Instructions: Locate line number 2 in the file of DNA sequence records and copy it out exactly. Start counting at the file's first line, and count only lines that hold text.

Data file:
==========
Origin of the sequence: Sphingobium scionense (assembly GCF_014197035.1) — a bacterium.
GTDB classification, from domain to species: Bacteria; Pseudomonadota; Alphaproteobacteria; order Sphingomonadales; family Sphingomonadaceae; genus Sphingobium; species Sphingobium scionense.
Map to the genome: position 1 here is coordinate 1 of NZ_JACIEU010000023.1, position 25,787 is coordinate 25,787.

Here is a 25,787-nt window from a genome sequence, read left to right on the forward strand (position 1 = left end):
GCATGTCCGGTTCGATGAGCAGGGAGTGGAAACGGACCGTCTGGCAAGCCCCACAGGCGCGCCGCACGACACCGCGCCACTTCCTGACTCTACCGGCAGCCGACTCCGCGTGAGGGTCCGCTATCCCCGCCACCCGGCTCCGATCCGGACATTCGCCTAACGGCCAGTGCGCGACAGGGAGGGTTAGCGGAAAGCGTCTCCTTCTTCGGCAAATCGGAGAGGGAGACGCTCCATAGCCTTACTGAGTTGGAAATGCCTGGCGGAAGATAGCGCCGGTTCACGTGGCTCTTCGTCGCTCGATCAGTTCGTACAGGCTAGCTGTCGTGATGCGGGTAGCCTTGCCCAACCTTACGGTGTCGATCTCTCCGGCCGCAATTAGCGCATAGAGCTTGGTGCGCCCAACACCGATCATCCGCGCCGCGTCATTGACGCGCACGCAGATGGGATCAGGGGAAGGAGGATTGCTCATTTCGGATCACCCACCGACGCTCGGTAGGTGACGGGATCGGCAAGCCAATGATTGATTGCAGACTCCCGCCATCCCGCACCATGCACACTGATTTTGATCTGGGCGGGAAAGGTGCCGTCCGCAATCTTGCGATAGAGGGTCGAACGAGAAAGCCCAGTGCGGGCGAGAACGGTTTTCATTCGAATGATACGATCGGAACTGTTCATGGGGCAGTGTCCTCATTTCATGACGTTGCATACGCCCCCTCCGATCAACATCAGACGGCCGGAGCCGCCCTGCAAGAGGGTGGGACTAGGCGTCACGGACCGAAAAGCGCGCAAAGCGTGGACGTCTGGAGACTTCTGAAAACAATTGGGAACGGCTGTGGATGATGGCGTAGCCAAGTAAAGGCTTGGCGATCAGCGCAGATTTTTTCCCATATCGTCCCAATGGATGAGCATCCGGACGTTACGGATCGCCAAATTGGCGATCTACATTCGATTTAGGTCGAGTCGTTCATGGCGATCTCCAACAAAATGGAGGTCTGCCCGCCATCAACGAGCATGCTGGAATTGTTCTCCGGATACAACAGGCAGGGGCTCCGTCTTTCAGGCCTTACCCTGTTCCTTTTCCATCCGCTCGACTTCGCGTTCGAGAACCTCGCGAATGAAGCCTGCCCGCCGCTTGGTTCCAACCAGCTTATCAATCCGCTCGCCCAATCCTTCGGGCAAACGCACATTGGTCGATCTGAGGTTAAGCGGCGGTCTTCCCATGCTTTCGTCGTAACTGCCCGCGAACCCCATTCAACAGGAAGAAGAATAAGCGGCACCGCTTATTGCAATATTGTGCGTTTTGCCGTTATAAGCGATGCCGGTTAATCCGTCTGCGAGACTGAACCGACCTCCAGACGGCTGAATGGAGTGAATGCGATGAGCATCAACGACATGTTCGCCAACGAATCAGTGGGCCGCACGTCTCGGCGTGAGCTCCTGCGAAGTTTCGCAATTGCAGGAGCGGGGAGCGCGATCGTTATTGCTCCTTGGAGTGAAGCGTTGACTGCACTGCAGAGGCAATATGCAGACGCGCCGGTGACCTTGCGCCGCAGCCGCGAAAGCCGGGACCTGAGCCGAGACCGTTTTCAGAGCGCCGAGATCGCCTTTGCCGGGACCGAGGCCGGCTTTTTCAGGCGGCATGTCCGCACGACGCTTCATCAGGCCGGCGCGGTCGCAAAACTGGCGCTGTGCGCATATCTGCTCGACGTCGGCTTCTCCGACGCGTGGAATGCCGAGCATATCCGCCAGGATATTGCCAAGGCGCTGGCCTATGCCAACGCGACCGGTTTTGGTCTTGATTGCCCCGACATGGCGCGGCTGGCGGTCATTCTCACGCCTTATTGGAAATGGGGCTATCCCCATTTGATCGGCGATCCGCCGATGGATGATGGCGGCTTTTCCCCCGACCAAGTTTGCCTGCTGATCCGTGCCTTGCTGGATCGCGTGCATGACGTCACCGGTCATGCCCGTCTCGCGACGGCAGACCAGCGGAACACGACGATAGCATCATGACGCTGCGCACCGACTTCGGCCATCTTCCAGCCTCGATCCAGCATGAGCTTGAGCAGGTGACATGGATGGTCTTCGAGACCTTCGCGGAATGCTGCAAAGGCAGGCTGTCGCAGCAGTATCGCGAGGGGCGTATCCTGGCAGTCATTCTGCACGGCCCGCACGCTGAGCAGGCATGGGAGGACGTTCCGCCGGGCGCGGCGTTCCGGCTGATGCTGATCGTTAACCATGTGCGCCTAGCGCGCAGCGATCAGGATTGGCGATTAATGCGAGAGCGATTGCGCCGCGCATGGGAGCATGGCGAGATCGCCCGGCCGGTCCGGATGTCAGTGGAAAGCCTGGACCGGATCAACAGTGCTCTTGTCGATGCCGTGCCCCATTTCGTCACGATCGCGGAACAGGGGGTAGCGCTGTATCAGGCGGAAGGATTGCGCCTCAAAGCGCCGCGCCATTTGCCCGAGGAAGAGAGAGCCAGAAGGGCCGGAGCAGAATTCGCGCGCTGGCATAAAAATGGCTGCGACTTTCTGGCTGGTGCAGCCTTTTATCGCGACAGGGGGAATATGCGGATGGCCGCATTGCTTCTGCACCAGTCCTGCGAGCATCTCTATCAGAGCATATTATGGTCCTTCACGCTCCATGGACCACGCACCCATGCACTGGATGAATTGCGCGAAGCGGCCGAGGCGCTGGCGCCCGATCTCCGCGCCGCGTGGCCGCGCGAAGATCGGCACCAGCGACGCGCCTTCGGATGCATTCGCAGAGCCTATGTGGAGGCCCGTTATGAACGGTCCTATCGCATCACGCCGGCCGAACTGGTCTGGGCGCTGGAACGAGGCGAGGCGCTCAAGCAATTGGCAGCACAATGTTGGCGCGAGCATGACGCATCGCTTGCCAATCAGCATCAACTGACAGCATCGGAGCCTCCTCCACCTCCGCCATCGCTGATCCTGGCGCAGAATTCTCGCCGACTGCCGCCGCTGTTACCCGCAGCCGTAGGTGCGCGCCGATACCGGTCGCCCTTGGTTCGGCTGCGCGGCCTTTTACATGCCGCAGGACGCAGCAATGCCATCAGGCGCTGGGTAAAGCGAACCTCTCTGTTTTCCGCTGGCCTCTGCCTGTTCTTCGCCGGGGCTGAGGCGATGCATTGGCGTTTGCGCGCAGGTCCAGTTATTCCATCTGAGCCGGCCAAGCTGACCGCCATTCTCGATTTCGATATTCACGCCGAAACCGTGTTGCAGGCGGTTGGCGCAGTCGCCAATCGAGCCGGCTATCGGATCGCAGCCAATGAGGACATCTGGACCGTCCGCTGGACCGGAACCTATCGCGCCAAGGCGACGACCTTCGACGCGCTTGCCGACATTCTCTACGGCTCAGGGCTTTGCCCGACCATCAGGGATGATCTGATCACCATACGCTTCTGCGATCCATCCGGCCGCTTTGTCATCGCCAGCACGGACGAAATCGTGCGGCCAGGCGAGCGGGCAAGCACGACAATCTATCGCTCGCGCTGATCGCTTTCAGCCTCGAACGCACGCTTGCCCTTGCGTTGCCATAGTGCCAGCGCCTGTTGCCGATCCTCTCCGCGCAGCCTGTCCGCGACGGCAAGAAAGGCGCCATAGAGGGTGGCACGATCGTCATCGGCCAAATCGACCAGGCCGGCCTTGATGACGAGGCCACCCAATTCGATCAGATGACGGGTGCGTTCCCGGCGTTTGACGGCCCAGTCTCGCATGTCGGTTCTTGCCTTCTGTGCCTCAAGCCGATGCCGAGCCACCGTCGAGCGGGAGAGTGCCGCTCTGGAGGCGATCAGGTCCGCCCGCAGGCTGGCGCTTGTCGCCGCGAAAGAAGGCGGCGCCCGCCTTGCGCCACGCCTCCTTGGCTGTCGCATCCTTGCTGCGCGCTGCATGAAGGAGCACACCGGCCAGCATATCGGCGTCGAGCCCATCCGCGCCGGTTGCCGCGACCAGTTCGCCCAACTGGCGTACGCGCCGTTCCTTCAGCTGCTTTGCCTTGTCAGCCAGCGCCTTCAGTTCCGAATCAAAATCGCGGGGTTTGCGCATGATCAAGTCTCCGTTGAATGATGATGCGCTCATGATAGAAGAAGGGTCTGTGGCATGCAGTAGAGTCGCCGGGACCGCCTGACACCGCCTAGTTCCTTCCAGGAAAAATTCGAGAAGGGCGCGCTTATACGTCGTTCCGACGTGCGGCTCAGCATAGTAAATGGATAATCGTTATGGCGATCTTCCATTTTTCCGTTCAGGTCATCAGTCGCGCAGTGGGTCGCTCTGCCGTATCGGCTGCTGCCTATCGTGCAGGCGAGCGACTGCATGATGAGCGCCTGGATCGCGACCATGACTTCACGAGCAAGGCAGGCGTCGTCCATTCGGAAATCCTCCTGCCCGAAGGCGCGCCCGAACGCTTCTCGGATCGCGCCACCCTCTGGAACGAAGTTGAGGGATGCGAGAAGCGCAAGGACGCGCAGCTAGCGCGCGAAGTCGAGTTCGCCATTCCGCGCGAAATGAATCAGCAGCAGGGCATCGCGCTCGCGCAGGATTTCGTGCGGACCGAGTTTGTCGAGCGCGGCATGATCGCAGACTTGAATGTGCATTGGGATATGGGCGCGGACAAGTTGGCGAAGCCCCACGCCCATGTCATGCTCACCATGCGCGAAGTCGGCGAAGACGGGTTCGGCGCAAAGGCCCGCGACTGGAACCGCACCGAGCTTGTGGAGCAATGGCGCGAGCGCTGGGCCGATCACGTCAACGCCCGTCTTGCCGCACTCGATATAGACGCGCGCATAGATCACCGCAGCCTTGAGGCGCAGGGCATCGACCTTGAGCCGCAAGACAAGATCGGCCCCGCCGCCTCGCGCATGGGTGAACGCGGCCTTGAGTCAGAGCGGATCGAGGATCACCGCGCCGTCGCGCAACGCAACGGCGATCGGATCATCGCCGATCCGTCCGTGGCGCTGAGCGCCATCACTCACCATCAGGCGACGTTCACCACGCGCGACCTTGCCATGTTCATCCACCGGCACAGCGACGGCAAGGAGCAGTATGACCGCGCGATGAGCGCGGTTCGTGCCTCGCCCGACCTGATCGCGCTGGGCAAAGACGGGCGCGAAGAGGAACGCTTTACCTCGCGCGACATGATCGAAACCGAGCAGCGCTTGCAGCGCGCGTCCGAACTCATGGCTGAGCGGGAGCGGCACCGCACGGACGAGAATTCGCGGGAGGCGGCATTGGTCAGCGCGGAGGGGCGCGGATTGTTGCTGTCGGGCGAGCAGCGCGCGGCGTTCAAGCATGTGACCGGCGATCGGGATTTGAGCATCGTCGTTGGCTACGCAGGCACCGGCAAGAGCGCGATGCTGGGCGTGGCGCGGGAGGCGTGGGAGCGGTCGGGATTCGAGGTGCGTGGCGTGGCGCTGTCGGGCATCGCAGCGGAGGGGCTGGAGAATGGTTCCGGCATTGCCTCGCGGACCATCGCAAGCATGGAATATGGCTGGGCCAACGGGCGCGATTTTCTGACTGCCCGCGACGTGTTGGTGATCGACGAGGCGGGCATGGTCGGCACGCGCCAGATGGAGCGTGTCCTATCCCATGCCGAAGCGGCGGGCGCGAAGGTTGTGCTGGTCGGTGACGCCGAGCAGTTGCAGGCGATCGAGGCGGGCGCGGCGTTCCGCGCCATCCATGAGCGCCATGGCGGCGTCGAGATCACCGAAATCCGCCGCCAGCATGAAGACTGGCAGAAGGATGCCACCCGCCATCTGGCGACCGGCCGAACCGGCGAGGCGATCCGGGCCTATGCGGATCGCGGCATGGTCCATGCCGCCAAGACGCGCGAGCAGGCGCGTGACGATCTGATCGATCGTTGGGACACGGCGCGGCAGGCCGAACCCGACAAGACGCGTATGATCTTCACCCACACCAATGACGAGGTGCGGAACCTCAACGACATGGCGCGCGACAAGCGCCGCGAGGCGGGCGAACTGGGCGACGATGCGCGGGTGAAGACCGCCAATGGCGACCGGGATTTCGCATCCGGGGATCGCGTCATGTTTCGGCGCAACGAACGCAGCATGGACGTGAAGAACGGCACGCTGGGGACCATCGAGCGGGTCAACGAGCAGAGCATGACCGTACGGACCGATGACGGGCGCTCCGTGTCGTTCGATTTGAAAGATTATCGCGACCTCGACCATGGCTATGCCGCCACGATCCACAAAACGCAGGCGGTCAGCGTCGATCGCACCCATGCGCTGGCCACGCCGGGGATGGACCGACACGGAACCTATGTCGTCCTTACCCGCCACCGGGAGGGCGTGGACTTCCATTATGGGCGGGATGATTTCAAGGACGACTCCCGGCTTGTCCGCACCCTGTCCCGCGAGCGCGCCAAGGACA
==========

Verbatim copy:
GTDB classification, from domain to species: Bacteria; Pseudomonadota; Alphaproteobacteria; order Sphingomonadales; family Sphingomonadaceae; genus Sphingobium; species Sphingobium scionense.